Unsettled, yet charmed, I journey on. Through the Yellow and East China Seas to Tokyo, where the peonies bloom in shrines, parks and gardens. Winter varieties cheer up the cooler months and in spring the city must simply erupt with colour. I absolutely adore peonies; like a rose, but more, and I love more. More petals, more intricacy, more capriciousness and more scent – soft, floral, sweeter; more pressing, less bashful. Described as voluptuous yet fragile: I can identify with this. Potion Paris has paired peony with wood to produce Temptation, one of seven scents which make up their launch collection. Let me tell you a little about Potion Paris, as it is new and its offering unique. Its mission statement places it as a sustainable luxury, but the naturally derived ingredients and toxin-free formulas aren’t what make it different. Instead, it is the shaped bottles in which the blends are sold, which can be returned and refilled. Bought as a set, or individually, they are destined to be used in the intricately moulded master vial which is pretty enough to adorn the dressing-table. Speaking as someone who has been known to keep empties purely for their good looks, I love the concept of a refillable flagon. Find your own favourite in the selection, but I find peony-centred Temptation to be a clean surge of everything delicious; peach, pomegranate, rose and jasmine join the party, all tempered by vanilla and musk. The overall effect steers clear of sickly sweetness and, although delicate, has impressive staying power.

From £79.99 (for starter set including vial), potionparis.com

My next visit is inspired by a fragrance from Japanese brand, Shiro, but further investigation reveals to me that the flower which inspires Freesia Mist originates not from East Asia, but East Africa. And so, I travel on to the island of Lamu, battling my uneducated instincts which clamour to associate Kenya with a scent redolent in petrichor, spice and wild grasses. They say travel broadens the mind, and in this instance, even my armchair version has proved enlightening. I breathe it in. It’s another fresh, floral but this is more in the line of a single note fragrance, capturing the absolute essence of its subject. I greedily inhale as I read of freesias growing wild along the coastline, all the way around to Cape Town. My mind drifts to early morning meanderings around busy markets, exploding with colour and floral displays and afternoons spent under raffia canopies with freshly picked flowers scenting the ozone air.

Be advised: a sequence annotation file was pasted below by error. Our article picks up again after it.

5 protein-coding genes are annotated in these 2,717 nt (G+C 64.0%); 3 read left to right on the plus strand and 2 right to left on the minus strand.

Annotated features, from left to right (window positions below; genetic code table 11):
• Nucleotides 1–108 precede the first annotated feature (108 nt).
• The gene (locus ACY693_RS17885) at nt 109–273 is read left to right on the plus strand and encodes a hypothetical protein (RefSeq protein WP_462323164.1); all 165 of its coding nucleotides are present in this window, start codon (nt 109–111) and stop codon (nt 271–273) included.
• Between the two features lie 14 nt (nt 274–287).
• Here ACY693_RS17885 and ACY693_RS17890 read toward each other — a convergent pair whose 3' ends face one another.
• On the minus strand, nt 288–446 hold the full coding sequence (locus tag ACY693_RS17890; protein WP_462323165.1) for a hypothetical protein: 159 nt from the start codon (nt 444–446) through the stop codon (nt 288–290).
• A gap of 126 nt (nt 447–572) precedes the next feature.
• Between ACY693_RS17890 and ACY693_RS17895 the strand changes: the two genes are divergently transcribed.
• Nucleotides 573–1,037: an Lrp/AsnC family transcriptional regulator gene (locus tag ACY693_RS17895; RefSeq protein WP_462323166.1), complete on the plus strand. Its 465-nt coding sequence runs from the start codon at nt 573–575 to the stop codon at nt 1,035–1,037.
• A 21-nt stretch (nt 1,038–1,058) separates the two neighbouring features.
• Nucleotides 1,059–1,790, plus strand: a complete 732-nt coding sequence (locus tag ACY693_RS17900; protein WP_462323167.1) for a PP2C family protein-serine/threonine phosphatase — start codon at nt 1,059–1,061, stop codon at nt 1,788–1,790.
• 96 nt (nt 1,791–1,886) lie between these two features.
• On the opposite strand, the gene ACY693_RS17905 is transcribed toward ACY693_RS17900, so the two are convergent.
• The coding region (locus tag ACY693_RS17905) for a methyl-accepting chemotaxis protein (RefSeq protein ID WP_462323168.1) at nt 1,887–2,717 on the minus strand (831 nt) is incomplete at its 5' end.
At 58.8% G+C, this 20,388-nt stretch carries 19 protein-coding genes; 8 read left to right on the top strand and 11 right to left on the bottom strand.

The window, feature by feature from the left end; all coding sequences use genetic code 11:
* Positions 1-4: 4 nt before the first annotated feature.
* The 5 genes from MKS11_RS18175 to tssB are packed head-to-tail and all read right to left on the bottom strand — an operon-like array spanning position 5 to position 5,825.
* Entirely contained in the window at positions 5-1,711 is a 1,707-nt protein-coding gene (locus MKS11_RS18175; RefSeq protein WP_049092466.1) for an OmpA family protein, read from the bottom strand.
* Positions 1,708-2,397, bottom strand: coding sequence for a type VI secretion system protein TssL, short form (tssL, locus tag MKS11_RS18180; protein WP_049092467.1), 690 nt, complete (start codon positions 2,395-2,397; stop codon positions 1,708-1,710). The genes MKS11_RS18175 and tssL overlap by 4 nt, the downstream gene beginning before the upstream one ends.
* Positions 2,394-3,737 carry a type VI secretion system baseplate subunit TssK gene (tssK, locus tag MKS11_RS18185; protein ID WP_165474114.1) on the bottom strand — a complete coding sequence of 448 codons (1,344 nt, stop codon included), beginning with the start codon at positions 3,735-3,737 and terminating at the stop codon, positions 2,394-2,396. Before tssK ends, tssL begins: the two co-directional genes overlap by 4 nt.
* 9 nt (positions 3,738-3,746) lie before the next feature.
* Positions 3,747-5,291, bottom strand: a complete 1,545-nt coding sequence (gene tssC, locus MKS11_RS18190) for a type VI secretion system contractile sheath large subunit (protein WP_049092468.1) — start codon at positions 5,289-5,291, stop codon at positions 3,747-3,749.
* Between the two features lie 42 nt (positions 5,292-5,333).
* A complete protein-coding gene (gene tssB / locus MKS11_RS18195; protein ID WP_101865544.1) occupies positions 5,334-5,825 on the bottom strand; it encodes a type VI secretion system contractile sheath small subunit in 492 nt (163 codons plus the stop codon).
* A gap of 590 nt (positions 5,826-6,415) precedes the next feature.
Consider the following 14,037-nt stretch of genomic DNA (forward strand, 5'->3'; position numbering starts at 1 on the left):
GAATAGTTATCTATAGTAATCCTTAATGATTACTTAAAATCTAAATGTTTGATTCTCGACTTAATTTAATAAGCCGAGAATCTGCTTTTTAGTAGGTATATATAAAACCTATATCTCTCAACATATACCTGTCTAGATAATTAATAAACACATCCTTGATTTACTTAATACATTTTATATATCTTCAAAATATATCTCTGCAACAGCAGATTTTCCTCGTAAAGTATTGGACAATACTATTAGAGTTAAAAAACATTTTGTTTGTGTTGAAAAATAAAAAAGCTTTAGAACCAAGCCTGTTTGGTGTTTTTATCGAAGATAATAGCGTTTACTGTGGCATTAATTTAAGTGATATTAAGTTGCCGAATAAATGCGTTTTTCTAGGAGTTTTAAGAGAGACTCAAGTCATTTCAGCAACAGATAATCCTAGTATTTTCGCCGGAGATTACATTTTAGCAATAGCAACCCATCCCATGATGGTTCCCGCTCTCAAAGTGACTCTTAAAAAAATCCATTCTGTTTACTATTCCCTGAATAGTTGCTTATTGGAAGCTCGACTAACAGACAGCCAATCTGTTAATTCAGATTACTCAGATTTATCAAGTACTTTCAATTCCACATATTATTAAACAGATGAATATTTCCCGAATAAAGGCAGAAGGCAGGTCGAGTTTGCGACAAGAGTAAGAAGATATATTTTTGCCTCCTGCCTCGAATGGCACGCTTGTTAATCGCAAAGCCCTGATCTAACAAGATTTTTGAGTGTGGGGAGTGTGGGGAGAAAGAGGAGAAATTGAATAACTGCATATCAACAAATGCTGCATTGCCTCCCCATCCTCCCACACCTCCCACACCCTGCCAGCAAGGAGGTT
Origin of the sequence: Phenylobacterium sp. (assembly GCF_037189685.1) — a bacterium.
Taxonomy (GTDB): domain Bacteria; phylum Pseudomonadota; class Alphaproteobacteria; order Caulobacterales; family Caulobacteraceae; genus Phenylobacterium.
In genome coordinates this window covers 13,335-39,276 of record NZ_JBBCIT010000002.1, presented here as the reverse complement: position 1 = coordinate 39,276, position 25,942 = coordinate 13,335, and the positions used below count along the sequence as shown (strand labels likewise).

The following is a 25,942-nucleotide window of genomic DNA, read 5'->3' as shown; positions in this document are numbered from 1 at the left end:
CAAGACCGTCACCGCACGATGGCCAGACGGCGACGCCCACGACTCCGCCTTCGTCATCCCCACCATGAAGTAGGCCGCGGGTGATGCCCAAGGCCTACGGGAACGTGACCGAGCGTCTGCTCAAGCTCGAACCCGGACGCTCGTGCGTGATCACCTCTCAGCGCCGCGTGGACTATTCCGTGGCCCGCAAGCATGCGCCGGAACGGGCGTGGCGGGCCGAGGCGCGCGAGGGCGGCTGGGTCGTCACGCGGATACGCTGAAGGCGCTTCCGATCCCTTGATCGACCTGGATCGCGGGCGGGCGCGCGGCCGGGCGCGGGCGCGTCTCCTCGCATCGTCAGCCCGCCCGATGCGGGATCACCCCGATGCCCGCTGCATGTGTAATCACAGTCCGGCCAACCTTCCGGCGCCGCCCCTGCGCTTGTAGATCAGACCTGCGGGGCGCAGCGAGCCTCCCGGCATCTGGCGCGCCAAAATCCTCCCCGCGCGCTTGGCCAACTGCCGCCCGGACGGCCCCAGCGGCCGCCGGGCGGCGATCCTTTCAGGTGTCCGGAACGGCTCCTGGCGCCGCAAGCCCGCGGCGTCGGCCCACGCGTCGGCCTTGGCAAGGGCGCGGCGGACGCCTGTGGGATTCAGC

£135, shiro-shiro.uk

My mind and horizons are expanded and now I’m no longer an eager tourist with a guidebook and sensible shoes; instead I’m ready for cocktails on tap, with the sun lying heavy on my shoulders. I want an all-inclusive somewhere in Greece. Something exceedingly luxurious and gratifyingly expensive. The headiness of Humanitas by cult brand Memoize London should fit the bill to a tee. The inclusion of Greece’s native heliotrope renders it both familiar and exotic, and the other notes are pure Pornstar Martini: heavy on the passionfruit and zingy citrus, sweetened by a suggestion of icing sugar at the base.

£177, memoizeperfume.com

My adrenaline is spiked, my appetite for danger flares. Sweeping aside the sleepy haze of days on a beach I’m off to Havana in search of a lost night somewhere where the lights are low and the music is loud. I reach for an old favourite, Miller Harris’s Feuille de Tabac. The overwhelming impression is of sweet smoke but give it a moment and the slightly boozy, spiced fruitiness of allspice and pimento mingle with the incense-rich base of patchouli and tonka. This is a scent to lose yourself in, one which will last well into the morning after, still sending up sparks of fragrance; irrepressible reminders of the decadence of the night before.

From £80, millerharris.com

Enough.

The summer draws to a close, and I’m ready to cast aside the sandals and sun cream. I’m looking ahead to the autumn. One last scent-sory voyage; I’m not yet ready to relinquish the olfactory travels but I need something to guide me gently into the new season. The autumn equinox is heralded by the harvest moon and so I turn to her crescent-like incarnation, Luna by Penhaligon’s, named for the Roman Moon Goddess. All the sparkle of citrus top notes, the velvety depth of rose and jasmine at the heart, but what’s this? Juniper and fir balsam bring a fresh crispness; a tramp through the woods where the dappled light is still golden, but the shade is now cooler and the days are starting to get shorter.

Caption – £144, penhaligons.com